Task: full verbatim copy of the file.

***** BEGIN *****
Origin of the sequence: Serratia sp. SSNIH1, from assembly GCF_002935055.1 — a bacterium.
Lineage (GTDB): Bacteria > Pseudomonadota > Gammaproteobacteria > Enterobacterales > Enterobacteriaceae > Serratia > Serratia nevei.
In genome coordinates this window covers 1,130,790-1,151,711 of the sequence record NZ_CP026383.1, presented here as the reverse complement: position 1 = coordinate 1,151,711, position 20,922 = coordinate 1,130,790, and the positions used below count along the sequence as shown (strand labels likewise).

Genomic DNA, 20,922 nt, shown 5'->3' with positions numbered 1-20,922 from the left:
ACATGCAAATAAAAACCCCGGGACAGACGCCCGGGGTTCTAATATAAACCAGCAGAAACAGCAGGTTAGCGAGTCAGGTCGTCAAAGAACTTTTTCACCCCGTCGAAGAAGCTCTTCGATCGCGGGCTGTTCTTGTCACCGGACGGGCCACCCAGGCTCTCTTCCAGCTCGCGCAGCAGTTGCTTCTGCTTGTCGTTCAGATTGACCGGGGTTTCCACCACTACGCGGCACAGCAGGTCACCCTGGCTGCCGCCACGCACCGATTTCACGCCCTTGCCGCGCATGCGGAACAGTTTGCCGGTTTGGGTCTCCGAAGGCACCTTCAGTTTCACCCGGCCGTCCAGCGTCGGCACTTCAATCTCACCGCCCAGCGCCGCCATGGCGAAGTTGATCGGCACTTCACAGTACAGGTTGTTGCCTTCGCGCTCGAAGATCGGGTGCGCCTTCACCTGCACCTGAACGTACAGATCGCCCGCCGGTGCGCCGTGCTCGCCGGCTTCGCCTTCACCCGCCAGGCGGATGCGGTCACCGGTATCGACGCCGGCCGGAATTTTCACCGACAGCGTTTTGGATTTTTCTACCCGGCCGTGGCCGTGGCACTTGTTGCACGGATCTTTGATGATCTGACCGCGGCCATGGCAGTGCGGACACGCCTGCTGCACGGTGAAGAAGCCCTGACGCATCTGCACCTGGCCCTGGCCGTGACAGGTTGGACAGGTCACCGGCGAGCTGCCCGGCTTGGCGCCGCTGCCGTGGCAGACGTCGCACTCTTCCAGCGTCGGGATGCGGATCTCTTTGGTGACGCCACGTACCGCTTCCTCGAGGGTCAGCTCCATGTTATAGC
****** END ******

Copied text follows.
Origin of the sequence: Serratia sp. SSNIH1, from assembly GCF_002935055.1 — a bacterium.
Lineage (GTDB): Bacteria > Pseudomonadota > Gammaproteobacteria > Enterobacterales > Enterobacteriaceae > Serratia > Serratia nevei.
In genome coordinates this window covers 1,130,790-1,151,711 of the sequence record NZ_CP026383.1, presented here as the reverse complement: position 1 = coordinate 1,151,711, position 20,922 = coordinate 1,130,790, and the positions used below count along the sequence as shown (strand labels likewise).

Genomic DNA, 20,922 nt, shown 5'->3' with positions numbered 1-20,922 from the left:
ACATGCAAATAAAAACCCCGGGACAGACGCCCGGGGTTCTAATATAAACCAGCAGAAACAGCAGGTTAGCGAGTCAGGTCGTCAAAGAACTTTTTCACCCCGTCGAAGAAGCTCTTCGATCGCGGGCTGTTCTTGTCACCGGACGGGCCACCCAGGCTCTCTTCCAGCTCGCGCAGCAGTTGCTTCTGCTTGTCGTTCAGATTGACCGGGGTTTCCACCACTACGCGGCACAGCAGGTCACCCTGGCTGCCGCCACGCACCGATTTCACGCCCTTGCCGCGCATGCGGAACAGTTTGCCGGTTTGGGTCTCCGAAGGCACCTTCAGTTTCACCCGGCCGTCCAGCGTCGGCACTTCAATCTCACCGCCCAGCGCCGCCATGGCGAAGTTGATCGGCACTTCACAGTACAGGTTGTTGCCTTCGCGCTCGAAGATCGGGTGCGCCTTCACCTGCACCTGAACGTACAGATCGCCCGCCGGTGCGCCGTGCTCGCCGGCTTCGCCTTCACCCGCCAGGCGGATGCGGTCACCGGTATCGACGCCGGCCGGAATTTTCACCGACAGCGTTTTGGATTTTTCTACCCGGCCGTGGCCGTGGCACTTGTTGCACGGATCTTTGATGATCTGACCGCGGCCATGGCAGTGCGGACACGCCTGCTGCACGGTGAAGAAGCCCTGACGCATCTGCACCTGGCCCTGGCCGTGACAGGTTGGACAGGTCACCGGCGAGCTGCCCGGCTTGGCGCCGCTGCCGTGGCAGACGTCGCACTCTTCCAGCGTCGGGATGCGGATCTCTTTGGTGACGCCACGTACCGCTTCCTCGAGGGTCAGCTCCATGTTATAGC